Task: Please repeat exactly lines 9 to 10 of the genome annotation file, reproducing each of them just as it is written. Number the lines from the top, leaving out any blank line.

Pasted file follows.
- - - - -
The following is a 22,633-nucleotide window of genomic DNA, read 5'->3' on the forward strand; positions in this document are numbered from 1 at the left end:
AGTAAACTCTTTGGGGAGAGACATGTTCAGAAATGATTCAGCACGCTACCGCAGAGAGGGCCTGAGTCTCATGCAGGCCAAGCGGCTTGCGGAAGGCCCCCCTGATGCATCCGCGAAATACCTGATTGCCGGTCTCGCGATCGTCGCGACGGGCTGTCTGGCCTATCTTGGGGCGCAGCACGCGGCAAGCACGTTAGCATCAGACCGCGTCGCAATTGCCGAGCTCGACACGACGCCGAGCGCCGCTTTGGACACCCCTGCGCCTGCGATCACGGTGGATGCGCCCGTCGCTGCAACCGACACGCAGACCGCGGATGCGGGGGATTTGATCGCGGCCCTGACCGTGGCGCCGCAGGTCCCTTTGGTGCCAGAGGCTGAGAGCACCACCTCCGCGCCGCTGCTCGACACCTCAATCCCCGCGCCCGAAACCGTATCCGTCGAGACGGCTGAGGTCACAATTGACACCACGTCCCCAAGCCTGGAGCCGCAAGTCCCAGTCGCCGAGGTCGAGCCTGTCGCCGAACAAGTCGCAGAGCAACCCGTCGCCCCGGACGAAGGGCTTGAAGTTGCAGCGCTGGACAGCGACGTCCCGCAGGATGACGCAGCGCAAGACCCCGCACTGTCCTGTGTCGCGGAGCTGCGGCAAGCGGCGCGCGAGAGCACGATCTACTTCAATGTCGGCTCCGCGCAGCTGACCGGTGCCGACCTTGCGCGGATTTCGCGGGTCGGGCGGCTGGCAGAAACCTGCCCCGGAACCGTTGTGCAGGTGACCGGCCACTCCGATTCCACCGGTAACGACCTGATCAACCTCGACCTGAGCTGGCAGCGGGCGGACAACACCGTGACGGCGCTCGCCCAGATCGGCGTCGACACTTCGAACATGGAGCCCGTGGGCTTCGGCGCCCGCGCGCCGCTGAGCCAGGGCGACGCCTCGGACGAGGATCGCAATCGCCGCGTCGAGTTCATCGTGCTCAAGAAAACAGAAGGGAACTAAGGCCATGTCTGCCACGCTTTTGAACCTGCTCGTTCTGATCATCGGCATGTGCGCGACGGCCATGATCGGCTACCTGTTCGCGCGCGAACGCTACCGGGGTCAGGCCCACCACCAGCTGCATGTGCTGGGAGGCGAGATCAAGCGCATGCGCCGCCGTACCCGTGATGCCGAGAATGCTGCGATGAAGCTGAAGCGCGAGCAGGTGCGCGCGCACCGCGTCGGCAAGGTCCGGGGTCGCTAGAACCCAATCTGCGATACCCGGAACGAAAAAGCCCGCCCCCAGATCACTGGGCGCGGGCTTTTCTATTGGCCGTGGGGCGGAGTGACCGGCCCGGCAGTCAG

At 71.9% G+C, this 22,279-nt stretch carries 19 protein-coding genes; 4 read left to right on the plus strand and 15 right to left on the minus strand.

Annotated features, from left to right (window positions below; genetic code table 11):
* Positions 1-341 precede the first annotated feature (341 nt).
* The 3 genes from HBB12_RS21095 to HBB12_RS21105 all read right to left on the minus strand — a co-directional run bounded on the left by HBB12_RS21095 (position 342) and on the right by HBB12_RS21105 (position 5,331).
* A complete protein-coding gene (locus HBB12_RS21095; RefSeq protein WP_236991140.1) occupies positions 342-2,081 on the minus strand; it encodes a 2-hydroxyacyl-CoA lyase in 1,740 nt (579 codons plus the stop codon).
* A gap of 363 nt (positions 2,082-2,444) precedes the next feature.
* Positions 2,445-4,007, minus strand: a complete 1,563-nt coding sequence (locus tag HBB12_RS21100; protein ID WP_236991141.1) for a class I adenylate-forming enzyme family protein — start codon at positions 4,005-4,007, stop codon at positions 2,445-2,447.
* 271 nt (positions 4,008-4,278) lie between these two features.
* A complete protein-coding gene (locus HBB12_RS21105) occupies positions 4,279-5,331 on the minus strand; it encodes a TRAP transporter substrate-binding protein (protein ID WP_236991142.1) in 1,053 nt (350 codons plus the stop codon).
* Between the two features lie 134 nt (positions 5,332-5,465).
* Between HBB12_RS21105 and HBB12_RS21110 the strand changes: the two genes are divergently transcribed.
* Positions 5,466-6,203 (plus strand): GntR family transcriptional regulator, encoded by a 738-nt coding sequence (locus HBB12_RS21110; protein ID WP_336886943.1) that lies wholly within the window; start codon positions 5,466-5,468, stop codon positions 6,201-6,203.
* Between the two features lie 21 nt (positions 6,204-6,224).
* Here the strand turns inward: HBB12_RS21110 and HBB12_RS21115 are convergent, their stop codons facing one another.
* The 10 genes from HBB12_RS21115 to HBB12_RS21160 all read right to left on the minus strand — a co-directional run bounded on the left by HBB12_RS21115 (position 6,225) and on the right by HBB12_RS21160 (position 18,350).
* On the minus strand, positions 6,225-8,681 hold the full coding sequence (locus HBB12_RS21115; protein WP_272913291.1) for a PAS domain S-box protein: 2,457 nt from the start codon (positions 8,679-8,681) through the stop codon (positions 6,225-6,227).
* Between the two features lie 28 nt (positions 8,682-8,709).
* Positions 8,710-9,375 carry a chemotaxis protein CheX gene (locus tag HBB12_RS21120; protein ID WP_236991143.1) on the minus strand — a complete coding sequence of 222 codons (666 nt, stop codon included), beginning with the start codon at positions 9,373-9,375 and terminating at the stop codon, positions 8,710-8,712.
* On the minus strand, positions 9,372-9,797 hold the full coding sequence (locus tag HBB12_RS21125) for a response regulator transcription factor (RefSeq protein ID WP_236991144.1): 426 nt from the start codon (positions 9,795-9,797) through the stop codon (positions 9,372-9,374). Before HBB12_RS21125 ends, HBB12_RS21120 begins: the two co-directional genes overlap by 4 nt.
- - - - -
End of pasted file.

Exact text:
* Positions 2,445-4,007, minus strand: a complete 1,563-nt coding sequence (locus tag HBB12_RS21100; protein ID WP_236991141.1) for a class I adenylate-forming enzyme family protein — start codon at positions 4,005-4,007, stop codon at positions 2,445-2,447.
* 271 nt (positions 4,008-4,278) lie between these two features.